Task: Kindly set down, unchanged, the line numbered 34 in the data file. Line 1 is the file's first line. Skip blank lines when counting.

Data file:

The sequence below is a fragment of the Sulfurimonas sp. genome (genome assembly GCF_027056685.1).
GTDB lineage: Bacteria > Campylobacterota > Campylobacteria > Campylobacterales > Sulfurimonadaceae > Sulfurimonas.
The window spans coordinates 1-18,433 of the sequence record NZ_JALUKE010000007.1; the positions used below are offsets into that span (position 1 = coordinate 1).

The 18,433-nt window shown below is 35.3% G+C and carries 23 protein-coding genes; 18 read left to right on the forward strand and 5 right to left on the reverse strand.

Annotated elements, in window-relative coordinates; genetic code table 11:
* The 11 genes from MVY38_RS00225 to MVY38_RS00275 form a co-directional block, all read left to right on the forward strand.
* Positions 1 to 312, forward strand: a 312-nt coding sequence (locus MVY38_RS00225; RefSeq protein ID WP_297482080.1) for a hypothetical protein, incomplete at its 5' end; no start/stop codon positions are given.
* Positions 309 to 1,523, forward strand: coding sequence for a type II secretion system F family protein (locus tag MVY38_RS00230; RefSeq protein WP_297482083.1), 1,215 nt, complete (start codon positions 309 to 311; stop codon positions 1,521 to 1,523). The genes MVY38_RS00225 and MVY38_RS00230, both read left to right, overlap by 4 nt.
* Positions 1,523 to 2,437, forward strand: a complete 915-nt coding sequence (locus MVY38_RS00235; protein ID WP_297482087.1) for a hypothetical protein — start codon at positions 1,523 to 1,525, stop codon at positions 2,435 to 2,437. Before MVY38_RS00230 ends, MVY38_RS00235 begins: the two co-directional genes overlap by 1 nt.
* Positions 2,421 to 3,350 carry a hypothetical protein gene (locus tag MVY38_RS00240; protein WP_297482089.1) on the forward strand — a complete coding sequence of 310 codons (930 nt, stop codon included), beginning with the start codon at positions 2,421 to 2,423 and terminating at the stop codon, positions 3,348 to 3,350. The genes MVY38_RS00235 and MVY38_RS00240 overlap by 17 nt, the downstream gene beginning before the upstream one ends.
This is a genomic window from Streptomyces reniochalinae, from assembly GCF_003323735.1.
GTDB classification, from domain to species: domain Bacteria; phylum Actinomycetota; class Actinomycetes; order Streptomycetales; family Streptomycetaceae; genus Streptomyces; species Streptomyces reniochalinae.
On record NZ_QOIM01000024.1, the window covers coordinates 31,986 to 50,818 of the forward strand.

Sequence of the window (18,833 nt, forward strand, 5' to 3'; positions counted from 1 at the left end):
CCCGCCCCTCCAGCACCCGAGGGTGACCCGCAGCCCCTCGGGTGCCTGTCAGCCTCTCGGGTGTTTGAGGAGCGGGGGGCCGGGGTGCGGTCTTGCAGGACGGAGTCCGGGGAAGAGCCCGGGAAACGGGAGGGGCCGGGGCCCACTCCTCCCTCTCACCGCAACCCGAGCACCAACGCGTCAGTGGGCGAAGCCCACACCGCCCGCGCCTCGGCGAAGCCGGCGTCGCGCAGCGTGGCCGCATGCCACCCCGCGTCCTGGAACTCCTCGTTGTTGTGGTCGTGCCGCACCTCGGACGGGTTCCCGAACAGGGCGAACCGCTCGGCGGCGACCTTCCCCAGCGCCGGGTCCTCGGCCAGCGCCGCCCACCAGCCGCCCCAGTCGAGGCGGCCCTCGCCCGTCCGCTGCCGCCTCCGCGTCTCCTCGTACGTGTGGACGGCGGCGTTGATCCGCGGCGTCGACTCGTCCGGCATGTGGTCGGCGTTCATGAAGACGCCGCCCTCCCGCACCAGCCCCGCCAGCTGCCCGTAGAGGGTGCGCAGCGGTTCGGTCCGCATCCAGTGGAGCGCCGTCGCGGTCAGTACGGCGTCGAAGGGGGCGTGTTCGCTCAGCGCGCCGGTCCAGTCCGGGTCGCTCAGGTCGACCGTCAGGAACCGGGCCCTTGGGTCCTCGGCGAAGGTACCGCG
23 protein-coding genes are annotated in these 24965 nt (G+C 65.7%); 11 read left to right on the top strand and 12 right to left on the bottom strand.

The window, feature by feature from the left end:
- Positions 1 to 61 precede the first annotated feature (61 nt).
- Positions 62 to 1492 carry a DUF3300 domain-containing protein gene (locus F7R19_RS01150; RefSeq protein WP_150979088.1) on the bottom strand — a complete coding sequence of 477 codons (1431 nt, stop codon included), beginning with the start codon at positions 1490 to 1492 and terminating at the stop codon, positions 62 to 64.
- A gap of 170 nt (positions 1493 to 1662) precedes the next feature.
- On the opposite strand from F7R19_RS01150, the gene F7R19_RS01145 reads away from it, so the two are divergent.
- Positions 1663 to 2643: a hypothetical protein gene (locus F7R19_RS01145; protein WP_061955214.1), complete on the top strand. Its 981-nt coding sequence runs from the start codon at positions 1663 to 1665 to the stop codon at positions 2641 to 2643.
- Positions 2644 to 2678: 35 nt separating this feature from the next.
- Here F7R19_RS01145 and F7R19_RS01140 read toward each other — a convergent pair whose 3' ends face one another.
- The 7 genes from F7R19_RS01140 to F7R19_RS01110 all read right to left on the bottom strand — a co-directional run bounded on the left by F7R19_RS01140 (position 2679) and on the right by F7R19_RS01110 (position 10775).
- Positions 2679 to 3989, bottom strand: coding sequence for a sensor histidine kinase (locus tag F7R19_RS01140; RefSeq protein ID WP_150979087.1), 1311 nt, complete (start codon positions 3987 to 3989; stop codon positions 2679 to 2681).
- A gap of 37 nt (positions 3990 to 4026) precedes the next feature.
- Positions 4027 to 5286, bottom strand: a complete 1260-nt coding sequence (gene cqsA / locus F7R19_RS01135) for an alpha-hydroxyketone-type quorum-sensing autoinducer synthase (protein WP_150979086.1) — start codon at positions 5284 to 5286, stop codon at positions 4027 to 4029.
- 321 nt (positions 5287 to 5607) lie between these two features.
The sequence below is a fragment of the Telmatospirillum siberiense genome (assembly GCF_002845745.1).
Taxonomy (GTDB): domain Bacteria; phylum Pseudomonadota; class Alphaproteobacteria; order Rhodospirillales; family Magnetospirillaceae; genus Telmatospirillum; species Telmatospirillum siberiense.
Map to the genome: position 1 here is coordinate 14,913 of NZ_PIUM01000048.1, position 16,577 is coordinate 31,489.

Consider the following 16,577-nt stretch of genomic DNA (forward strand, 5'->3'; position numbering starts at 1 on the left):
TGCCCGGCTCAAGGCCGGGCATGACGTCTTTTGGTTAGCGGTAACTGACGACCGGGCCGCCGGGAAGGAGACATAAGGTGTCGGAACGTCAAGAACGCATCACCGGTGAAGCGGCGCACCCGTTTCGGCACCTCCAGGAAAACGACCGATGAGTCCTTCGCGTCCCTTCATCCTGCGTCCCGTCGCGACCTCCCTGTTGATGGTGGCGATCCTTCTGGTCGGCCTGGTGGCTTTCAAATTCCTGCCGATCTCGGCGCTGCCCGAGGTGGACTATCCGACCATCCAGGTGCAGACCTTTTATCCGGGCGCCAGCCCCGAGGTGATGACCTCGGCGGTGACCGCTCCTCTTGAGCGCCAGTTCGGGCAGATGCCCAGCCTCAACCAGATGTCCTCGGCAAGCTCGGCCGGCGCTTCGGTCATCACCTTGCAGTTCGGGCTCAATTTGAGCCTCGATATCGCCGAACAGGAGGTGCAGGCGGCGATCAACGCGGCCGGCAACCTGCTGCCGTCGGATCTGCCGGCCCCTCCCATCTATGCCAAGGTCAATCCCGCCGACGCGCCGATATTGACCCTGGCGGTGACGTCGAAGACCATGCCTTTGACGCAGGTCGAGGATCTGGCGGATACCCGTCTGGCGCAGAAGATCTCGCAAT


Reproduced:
TGCCCGGCTCAAGGCCGGGCATGACGTCTTTTGGTTAGCGGTAACTGACGACCGGGCCGCCGGGAAGGAGACATAAGGTGTCGGAACGTCAAGAACGCATCACCGGTGAAGCGGCGCACCCGTTTCGGCACCTCCAGGAAAACGACCGATGAGTCCTTCGCGTCCCTTCATCCTGCGTCCCGTCGCGACCTCCCTGTTGATGGTGGCGATCCTTCTGGTCGGCCTGGTGGCTTTCAAATTCCTGCCGATCTCGGCGCTGCCCGAGGTGGACTATCCGACCATCCAGGTGCAGACCTTTTATCCGGGCGCCAGCCCCGAGGTGATGACCTCGGCGGTGACCGCTCCTCTTGAGCGCCAGTTCGGGCAGATGCCCAGCCTCAACCAGATGTCCTCGGCAAGCTCGGCCGGCGCTTCGGTCATCACCTTGCAGTTCGGGCTCAATTTGAGCCTCGATATCGCCGAACAGGAGGTGCAGGCGGCGATCAACGCGGCCGGCAACCTGCTGCCGTCGGATCTGCCGGCCCCTCCCATCTATGCCAAGGTCAATCCCGCCGACGCGCCGATATTGACCCTGGCGGTGACGTCGAAGACCATGCCTTTGACGCAGGTCGAGGATCTGGCGGATACCCGTCTGGCGCAGAAGATCTCGCAAT